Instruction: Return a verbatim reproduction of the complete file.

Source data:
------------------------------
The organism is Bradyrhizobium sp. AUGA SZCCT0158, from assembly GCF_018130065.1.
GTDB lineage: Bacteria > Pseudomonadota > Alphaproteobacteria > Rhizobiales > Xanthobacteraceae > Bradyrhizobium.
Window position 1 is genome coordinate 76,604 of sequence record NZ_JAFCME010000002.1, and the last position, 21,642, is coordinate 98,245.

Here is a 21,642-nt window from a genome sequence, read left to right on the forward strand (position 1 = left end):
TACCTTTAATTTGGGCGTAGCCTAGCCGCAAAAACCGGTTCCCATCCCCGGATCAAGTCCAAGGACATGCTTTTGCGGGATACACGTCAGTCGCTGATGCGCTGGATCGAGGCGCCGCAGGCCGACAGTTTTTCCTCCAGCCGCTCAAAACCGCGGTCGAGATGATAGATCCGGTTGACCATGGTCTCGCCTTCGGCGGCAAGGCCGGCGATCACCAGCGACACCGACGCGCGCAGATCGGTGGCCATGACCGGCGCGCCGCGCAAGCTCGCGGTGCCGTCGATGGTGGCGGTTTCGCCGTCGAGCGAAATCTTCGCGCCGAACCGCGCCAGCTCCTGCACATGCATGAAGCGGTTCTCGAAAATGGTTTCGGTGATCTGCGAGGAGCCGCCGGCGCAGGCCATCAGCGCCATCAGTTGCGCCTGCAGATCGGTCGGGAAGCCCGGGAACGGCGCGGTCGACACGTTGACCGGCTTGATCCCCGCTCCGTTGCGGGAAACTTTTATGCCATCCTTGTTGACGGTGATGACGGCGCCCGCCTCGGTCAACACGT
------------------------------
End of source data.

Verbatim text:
The organism is Bradyrhizobium sp. AUGA SZCCT0158, from assembly GCF_018130065.1.
GTDB lineage: Bacteria > Pseudomonadota > Alphaproteobacteria > Rhizobiales > Xanthobacteraceae > Bradyrhizobium.
Window position 1 is genome coordinate 76,604 of sequence record NZ_JAFCME010000002.1, and the last position, 21,642, is coordinate 98,245.

Here is a 21,642-nt window from a genome sequence, read left to right on the forward strand (position 1 = left end):
TACCTTTAATTTGGGCGTAGCCTAGCCGCAAAAACCGGTTCCCATCCCCGGATCAAGTCCAAGGACATGCTTTTGCGGGATACACGTCAGTCGCTGATGCGCTGGATCGAGGCGCCGCAGGCCGACAGTTTTTCCTCCAGCCGCTCAAAACCGCGGTCGAGATGATAGATCCGGTTGACCATGGTCTCGCCTTCGGCGGCAAGGCCGGCGATCACCAGCGACACCGACGCGCGCAGATCGGTGGCCATGACCGGCGCGCCGCGCAAGCTCGCGGTGCCGTCGATGGTGGCGGTTTCGCCGTCGAGCGAAATCTTCGCGCCGAACCGCGCCAGCTCCTGCACATGCATGAAGCGGTTCTCGAAAATGGTTTCGGTGATCTGCGAGGAGCCGCCGGCGCAGGCCATCAGCGCCATCAGTTGCGCCTGCAGATCGGTCGGGAAGCCCGGGAACGGCGCGGTCGACACGTTGACCGGCTTGATCCCCGCTCCGTTGCGGGAAACTTTTATGCCATCCTTGTTGACGGTGATGACGGCGCCCGCCTCGGTCAACACGT